Peer-to-peer networks are the foundation of the decentralized web. Today we dive into what P2P networks are, how they differ from the popular client-server model, and the advantages of decentralized file sharing in P2P networks.

The Client-Server Model

Today the predominant type of distributed application architecture is the client-server model. In this model, the client is the service requestor, and the server is the provider of the resource or service. The client usually doesn't provide any resources to the network. Some well-known examples of the client-server model are network printing, email, and the World Wide Web.

What is a Peer-to-Peer Network?

A peer-to-peer network, on the other hand, is a distributed application architecture where each participant (peer) acts as a node. All nodes are equal, and all contribute some processing power, bandwidth, or disk space to the network. A node can make requests as well as provide a resource or service. A well-known example of a peer-to-peer network is Napster, a digital audio file-sharing system.

Decentralized File Sharing

If there is no central intermediary receiving requests and returning resources, how does peer-to-peer file sharing work? In a client-server model, servers host files, and clients download the files from those central servers. In a P2P system, peers request and share files directly. This is commonly done through a DHT or Distributed Hash Table. Information like file names, hashes, and locations are all stored in the DHT. The hashes represent keys and act as unique identifiers that help identify a specific piece of data within the DHT.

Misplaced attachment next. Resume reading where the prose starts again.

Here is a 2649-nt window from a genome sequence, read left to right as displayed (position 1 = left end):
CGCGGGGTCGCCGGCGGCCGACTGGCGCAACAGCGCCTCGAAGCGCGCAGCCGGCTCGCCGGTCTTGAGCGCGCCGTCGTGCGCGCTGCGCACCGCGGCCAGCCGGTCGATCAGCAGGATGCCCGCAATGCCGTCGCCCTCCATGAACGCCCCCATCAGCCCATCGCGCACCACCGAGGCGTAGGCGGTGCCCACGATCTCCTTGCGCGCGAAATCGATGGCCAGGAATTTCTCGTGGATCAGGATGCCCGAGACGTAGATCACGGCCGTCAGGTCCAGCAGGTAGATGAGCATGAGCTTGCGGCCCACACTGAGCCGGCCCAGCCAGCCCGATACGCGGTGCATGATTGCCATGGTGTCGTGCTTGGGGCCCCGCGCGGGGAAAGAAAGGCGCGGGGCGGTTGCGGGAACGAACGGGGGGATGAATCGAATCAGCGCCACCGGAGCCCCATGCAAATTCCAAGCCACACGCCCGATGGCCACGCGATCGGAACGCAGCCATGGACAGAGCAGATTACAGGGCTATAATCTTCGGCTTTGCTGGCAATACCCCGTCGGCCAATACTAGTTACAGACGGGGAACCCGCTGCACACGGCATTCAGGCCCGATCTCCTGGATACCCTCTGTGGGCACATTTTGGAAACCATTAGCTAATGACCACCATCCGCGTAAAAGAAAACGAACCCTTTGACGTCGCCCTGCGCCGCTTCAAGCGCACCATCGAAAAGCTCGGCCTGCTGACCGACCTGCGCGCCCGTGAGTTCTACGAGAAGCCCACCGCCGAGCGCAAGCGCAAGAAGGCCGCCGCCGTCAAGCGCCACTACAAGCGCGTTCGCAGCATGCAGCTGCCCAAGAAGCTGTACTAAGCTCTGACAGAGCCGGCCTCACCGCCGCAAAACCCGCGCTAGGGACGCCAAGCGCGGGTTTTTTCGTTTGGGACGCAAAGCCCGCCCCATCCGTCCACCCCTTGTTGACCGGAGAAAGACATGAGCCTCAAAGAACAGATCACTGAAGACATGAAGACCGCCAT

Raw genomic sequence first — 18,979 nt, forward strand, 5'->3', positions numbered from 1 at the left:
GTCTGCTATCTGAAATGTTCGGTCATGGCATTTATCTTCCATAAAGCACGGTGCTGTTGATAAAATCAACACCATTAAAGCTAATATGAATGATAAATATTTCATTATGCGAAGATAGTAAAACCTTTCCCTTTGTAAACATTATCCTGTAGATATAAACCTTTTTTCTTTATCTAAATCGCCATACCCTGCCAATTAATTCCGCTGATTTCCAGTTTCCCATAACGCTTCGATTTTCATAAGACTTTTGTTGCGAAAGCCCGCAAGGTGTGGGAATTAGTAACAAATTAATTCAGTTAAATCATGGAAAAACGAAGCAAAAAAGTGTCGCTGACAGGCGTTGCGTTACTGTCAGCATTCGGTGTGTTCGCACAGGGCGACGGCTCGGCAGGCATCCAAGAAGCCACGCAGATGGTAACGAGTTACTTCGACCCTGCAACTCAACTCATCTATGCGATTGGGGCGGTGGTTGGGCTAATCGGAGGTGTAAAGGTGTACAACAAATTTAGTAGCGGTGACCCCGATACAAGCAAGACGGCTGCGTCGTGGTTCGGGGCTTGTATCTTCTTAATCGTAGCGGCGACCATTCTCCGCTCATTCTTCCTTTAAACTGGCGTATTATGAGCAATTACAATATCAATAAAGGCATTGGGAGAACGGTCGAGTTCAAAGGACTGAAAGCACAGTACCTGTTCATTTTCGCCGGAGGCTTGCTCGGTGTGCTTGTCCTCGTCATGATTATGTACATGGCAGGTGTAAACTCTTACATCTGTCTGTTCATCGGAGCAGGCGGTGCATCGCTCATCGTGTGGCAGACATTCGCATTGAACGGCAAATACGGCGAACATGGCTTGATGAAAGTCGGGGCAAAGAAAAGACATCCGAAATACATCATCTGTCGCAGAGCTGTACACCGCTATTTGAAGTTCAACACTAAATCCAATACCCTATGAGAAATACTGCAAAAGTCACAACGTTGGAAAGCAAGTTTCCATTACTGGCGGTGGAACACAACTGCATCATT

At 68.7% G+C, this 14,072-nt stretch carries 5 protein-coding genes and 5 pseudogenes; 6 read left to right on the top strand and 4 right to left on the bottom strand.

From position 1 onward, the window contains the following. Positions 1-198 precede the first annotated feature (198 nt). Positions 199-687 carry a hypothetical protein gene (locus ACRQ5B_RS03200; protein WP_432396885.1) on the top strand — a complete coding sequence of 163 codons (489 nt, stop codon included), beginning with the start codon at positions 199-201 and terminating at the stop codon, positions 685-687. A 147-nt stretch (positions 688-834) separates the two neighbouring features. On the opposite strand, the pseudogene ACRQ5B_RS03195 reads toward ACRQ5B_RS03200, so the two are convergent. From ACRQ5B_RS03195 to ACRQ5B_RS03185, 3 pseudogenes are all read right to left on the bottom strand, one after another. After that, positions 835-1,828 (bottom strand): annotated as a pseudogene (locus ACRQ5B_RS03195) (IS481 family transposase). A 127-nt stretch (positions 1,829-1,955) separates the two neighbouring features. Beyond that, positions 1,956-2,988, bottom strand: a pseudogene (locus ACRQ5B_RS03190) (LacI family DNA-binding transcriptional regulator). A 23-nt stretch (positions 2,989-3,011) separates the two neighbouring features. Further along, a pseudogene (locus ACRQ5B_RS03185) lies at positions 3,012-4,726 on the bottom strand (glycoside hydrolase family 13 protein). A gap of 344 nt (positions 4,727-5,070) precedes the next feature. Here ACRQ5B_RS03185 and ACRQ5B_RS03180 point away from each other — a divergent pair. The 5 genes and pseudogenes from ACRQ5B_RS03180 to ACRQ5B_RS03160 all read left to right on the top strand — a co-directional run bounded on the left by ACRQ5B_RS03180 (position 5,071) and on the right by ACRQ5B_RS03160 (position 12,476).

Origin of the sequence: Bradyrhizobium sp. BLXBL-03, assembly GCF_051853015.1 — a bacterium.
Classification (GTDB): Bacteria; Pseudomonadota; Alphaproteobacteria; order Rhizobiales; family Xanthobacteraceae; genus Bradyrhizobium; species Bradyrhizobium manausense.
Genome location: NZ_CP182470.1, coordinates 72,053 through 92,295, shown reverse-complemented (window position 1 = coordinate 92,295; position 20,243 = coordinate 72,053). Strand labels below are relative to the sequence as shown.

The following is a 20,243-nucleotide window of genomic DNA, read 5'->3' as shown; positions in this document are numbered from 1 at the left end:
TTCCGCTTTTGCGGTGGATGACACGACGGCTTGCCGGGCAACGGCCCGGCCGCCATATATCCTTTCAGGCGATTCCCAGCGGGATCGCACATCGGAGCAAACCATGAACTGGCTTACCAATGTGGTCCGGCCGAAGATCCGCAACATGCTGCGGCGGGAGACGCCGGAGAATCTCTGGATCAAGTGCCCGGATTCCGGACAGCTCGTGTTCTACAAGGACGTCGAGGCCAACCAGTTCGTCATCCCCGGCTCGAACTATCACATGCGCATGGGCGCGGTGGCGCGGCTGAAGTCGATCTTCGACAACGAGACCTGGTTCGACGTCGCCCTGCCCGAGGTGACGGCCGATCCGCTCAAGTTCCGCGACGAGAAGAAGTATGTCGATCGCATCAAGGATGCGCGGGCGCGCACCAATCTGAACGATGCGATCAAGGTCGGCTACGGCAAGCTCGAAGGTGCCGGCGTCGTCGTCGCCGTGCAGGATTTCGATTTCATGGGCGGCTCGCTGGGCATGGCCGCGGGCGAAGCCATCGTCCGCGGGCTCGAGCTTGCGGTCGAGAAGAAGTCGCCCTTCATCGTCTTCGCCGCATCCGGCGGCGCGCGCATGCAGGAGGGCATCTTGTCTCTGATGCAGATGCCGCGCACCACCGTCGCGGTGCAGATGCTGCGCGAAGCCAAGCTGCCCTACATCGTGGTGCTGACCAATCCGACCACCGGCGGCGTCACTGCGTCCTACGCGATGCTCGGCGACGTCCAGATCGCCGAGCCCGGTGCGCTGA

When users want to share a file, they break it down into smaller blocks and distribute those blocks across nodes in the network. Then, when users want to download the file, they query the network with the help of the DHT to find the nodes that have stored these blocks. When they find the nodes, they connect to them directly and download the file.

Advantages of Peer-to-Peer Networks

The decentralized DHT structure makes P2P networks more scalable, secure, and fault-tolerant.

Scalable: As the number of network participants and requests increases, so does the ability to handle those requests.

Secure: The network is less susceptible to malicious attacks because there is no central server hosting the data.

Fault-Tolerant: Multiple copies of data spread across many nodes in the network means that even if a few nodes go down, there will be others to take on the responsibilities of those fallen nodes and maintain data availability.

Peer-to-Peer Networks Today

Today, P2P networks are gaining in popularity.

IPFS, or the InterPlanetary File System, is a peer-to-peer network and hypermedia protocol. When a file is stored on the network, it's split into smaller chunks, hashed, and given a CID or content identifier. When users request that file, they use the CID to locate it. Users can store graphics, audio, video, plain text, and hyperlinks on IPFS.

Blockchains, like Ethereum and Bitcoin, are also P2P networks. They use a distributed ledger to track transactions in a network without a central authority. The blockchain is tamper-proof and immutable, with many use cases - from storing ownership records to distributing cryptocurrencies.

In conclusion, peer-to-peer networks are a resilient and decentralized way to share and distribute files, collaborate with other users, and distribute compute power and resources.

Interested in learning more about the decentralized web? Check out our posts on content addressing and DWeb principles on our blog.